Photo: close up of microscope

Causes and effects of tremor

In MS, there is damage to the protective material – called ‘myelin’ – around the nerves in the brain and the spinal cord. When myelin is damaged – known as ‘demyelination’ – messages get slower or distorted or do not get through at all, causing the symptoms of MS.

What causes tremor?

MS tremors are usually caused by damage to myelin in an area of the brain known as the ‘cerebellum’, and the nerves leading to and from it. The cerebellum is the part of the brain that controls your balance and coordination. It ‘smoothes out’ the movement of your limbs, eyes and speech. Tremor can also be the result of demyelination in other areas of the brain – including the thalamus and the basal ganglia, which are both involved in controlling movement.

Like other MS symptoms, tremor can come and go, or it could be progressive. If you experience tremor as the result of a relapse, you might find that you are still left with some level of tremor once the relapse is over.

Other reasons for tremor

If you have intention or postural tremor because of your MS, you will probably find that while your muscles are completely relaxed – such as when you are lying down or asleep – your tremor goes away. If it doesn’t, there may be another reason for it.

Tremor can be the result of muscle weakness and problems with posture, or a side effect of some medications (such as drugs for asthma). It could also be caused by other neurological conditions, such as Parkinson’s.

The effects of tremor

For some people, their tremor is so mild they’re the only person aware of it. For others, it’s more obvious. It might be difficult to carry a drink without spilling it, or to hold a pen steady to write. For a few people, it can be so severe that everyday activities like eating, drinking or getting dressed are difficult or impossible without help.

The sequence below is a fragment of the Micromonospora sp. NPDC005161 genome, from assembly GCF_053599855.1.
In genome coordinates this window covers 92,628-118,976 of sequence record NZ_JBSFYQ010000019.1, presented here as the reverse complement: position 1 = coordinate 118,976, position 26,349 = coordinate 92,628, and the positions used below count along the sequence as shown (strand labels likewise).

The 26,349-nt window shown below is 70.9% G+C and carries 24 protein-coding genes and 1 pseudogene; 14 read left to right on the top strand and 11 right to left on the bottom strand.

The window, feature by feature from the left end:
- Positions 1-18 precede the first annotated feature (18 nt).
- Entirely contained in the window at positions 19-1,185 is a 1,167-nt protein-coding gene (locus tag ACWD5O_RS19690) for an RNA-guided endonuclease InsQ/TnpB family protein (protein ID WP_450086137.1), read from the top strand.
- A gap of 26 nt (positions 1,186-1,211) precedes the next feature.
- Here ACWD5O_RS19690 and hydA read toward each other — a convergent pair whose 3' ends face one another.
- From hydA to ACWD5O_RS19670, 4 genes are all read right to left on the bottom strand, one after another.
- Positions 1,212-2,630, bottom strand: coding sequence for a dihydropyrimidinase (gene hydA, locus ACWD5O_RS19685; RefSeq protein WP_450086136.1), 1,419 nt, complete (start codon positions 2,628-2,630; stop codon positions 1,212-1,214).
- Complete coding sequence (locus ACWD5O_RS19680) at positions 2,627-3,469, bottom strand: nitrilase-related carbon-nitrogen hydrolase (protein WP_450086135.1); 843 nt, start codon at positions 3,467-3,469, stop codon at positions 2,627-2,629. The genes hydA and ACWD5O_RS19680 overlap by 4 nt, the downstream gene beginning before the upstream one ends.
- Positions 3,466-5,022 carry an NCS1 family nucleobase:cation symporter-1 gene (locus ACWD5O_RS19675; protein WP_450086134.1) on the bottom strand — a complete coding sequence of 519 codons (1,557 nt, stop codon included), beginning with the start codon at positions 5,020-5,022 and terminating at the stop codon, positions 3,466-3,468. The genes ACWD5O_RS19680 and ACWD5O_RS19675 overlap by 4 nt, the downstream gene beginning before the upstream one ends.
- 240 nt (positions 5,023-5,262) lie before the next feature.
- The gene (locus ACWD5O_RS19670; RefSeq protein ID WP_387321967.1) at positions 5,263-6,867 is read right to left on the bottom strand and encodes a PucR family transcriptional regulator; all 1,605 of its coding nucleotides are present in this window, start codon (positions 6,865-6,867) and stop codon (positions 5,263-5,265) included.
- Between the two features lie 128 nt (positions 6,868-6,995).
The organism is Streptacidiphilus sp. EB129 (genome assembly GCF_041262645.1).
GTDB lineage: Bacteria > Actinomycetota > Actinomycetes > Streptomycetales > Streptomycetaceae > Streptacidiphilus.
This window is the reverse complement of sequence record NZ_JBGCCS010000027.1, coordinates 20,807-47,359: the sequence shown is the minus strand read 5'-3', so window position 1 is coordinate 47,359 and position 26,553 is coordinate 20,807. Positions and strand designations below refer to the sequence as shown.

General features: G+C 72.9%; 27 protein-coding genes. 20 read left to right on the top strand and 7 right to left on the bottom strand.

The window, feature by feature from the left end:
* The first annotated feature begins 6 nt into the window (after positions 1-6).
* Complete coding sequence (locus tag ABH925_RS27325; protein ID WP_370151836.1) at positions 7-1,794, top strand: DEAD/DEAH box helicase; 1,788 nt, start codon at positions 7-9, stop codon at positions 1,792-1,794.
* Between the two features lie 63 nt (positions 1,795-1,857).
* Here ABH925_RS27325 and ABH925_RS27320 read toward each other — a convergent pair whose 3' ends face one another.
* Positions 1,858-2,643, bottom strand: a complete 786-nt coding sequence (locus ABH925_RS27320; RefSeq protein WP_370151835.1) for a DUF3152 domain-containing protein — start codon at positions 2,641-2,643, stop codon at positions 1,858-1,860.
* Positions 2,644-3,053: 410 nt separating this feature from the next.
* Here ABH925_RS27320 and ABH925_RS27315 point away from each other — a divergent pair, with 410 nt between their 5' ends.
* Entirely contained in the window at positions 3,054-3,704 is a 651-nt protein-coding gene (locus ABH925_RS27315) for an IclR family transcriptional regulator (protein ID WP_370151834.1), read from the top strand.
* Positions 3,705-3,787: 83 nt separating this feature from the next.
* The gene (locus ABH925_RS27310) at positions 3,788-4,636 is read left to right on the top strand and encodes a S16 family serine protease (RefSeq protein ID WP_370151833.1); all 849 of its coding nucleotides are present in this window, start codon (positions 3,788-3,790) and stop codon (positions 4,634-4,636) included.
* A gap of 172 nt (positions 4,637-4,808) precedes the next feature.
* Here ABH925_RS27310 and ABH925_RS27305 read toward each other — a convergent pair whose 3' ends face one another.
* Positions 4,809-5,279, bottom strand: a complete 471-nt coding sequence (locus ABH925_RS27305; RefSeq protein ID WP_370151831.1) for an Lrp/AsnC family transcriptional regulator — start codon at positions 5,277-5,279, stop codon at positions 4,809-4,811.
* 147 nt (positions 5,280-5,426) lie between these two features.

Getting help and support

If your tremor is severe, it can have a significant impact on your independence. It can also directly affect your general well-being, work and social life. You might feel embarrassed about your tremor, and may be avoiding situations which make you feel self-conscious about it. Or it might make you feel anxious, and that anxiety may be making your tremor worse.

Whatever you feel – and it may be different at different times – you don’t have to cope alone. You might find that talking to other people with tremor helps. Your MS nurse, for example, may know about any support groups in your area and may be able to find further support for you and your family. Your local branch of the MS Society may also be able to offer support as well as other activities.

If you think that counselling might help, you can ask your GP or MS nurse for a referral. This may be particularly helpful if anxiety is making your tremor worse. Bear in mind, though, that the availability of counselling on the NHS is quite limited, so you may have to wait a while and may only get a certain number of appointments. You can also ask your GP to recommend a private counsellor, or if counselling is available from any voluntary organisations in your area. Many MS National Therapy Centres offer counselling services.

> Read more about treating and managing tremor

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